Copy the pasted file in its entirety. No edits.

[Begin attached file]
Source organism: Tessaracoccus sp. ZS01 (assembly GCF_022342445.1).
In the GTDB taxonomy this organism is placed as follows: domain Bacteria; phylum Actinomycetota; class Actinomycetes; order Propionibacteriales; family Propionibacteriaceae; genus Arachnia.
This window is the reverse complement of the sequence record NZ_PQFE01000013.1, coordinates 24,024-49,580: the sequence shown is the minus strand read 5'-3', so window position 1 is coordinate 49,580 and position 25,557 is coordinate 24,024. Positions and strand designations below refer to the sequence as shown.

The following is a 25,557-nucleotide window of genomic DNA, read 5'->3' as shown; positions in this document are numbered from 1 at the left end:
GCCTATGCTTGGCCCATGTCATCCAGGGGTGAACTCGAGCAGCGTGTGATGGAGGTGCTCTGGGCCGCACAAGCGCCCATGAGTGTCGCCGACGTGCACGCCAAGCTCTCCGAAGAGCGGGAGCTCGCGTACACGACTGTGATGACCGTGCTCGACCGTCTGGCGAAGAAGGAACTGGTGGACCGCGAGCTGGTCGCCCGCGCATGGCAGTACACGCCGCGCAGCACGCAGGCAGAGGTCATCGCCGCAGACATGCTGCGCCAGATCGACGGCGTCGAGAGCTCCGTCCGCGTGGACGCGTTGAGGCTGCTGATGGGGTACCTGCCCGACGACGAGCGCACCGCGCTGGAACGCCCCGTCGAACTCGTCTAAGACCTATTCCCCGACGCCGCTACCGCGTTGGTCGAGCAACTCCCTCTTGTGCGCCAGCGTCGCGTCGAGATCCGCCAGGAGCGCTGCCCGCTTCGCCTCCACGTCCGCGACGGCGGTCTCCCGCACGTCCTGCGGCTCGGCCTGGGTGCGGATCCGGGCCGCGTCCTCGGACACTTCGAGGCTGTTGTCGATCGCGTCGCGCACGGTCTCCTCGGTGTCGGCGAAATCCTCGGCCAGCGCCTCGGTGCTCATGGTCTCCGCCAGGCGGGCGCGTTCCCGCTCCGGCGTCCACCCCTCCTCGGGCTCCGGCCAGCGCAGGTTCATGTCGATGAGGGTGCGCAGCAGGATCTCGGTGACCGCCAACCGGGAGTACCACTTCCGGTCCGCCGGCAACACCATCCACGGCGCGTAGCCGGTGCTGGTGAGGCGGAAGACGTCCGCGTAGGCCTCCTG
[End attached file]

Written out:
Source organism: Tessaracoccus sp. ZS01 (assembly GCF_022342445.1).
In the GTDB taxonomy this organism is placed as follows: domain Bacteria; phylum Actinomycetota; class Actinomycetes; order Propionibacteriales; family Propionibacteriaceae; genus Arachnia.
This window is the reverse complement of the sequence record NZ_PQFE01000013.1, coordinates 24,024-49,580: the sequence shown is the minus strand read 5'-3', so window position 1 is coordinate 49,580 and position 25,557 is coordinate 24,024. Positions and strand designations below refer to the sequence as shown.

The following is a 25,557-nucleotide window of genomic DNA, read 5'->3' as shown; positions in this document are numbered from 1 at the left end:
GCCTATGCTTGGCCCATGTCATCCAGGGGTGAACTCGAGCAGCGTGTGATGGAGGTGCTCTGGGCCGCACAAGCGCCCATGAGTGTCGCCGACGTGCACGCCAAGCTCTCCGAAGAGCGGGAGCTCGCGTACACGACTGTGATGACCGTGCTCGACCGTCTGGCGAAGAAGGAACTGGTGGACCGCGAGCTGGTCGCCCGCGCATGGCAGTACACGCCGCGCAGCACGCAGGCAGAGGTCATCGCCGCAGACATGCTGCGCCAGATCGACGGCGTCGAGAGCTCCGTCCGCGTGGACGCGTTGAGGCTGCTGATGGGGTACCTGCCCGACGACGAGCGCACCGCGCTGGAACGCCCCGTCGAACTCGTCTAAGACCTATTCCCCGACGCCGCTACCGCGTTGGTCGAGCAACTCCCTCTTGTGCGCCAGCGTCGCGTCGAGATCCGCCAGGAGCGCTGCCCGCTTCGCCTCCACGTCCGCGACGGCGGTCTCCCGCACGTCCTGCGGCTCGGCCTGGGTGCGGATCCGGGCCGCGTCCTCGGACACTTCGAGGCTGTTGTCGATCGCGTCGCGCACGGTCTCCTCGGTGTCGGCGAAATCCTCGGCCAGCGCCTCGGTGCTCATGGTCTCCGCCAGGCGGGCGCGTTCCCGCTCCGGCGTCCACCCCTCCTCGGGCTCCGGCCAGCGCAGGTTCATGTCGATGAGGGTGCGCAGCAGGATCTCGGTGACCGCCAACCGGGAGTACCACTTCCGGTCCGCCGGCAACACCATCCACGGCGCGTAGCCGGTGCTGGTGAGGCGGAAGACGTCCGCGTAGGCCTCCTG